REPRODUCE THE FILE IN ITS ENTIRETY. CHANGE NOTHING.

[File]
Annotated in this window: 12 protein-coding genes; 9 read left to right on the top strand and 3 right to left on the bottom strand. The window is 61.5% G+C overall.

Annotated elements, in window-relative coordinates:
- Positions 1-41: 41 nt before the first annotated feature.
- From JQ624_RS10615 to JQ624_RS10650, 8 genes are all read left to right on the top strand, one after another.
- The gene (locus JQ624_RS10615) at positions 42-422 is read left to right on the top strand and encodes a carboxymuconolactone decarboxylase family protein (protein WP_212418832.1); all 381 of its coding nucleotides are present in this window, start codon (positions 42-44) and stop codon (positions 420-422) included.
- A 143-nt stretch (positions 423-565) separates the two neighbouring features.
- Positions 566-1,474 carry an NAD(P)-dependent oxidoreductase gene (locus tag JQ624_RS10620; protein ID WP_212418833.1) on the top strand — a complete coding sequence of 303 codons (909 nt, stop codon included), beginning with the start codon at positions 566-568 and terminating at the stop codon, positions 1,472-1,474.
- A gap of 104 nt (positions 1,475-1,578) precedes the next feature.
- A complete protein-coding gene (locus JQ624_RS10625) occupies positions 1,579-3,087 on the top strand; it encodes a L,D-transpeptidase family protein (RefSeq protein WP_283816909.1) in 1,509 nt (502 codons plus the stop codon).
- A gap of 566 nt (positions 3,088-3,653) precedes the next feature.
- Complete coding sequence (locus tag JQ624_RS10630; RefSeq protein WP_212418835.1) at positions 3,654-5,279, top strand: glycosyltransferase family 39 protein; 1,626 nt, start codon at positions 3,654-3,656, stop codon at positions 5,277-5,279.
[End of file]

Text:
Annotated in this window: 12 protein-coding genes; 9 read left to right on the top strand and 3 right to left on the bottom strand. The window is 61.5% G+C overall.

Annotated elements, in window-relative coordinates:
- Positions 1-41: 41 nt before the first annotated feature.
- From JQ624_RS10615 to JQ624_RS10650, 8 genes are all read left to right on the top strand, one after another.
- The gene (locus JQ624_RS10615) at positions 42-422 is read left to right on the top strand and encodes a carboxymuconolactone decarboxylase family protein (protein WP_212418832.1); all 381 of its coding nucleotides are present in this window, start codon (positions 42-44) and stop codon (positions 420-422) included.
- A 143-nt stretch (positions 423-565) separates the two neighbouring features.
- Positions 566-1,474 carry an NAD(P)-dependent oxidoreductase gene (locus tag JQ624_RS10620; protein ID WP_212418833.1) on the top strand — a complete coding sequence of 303 codons (909 nt, stop codon included), beginning with the start codon at positions 566-568 and terminating at the stop codon, positions 1,472-1,474.
- A gap of 104 nt (positions 1,475-1,578) precedes the next feature.
- A complete protein-coding gene (locus JQ624_RS10625) occupies positions 1,579-3,087 on the top strand; it encodes a L,D-transpeptidase family protein (RefSeq protein WP_283816909.1) in 1,509 nt (502 codons plus the stop codon).
- A gap of 566 nt (positions 3,088-3,653) precedes the next feature.
- Complete coding sequence (locus tag JQ624_RS10630; RefSeq protein WP_212418835.1) at positions 3,654-5,279, top strand: glycosyltransferase family 39 protein; 1,626 nt, start codon at positions 3,654-3,656, stop codon at positions 5,277-5,279.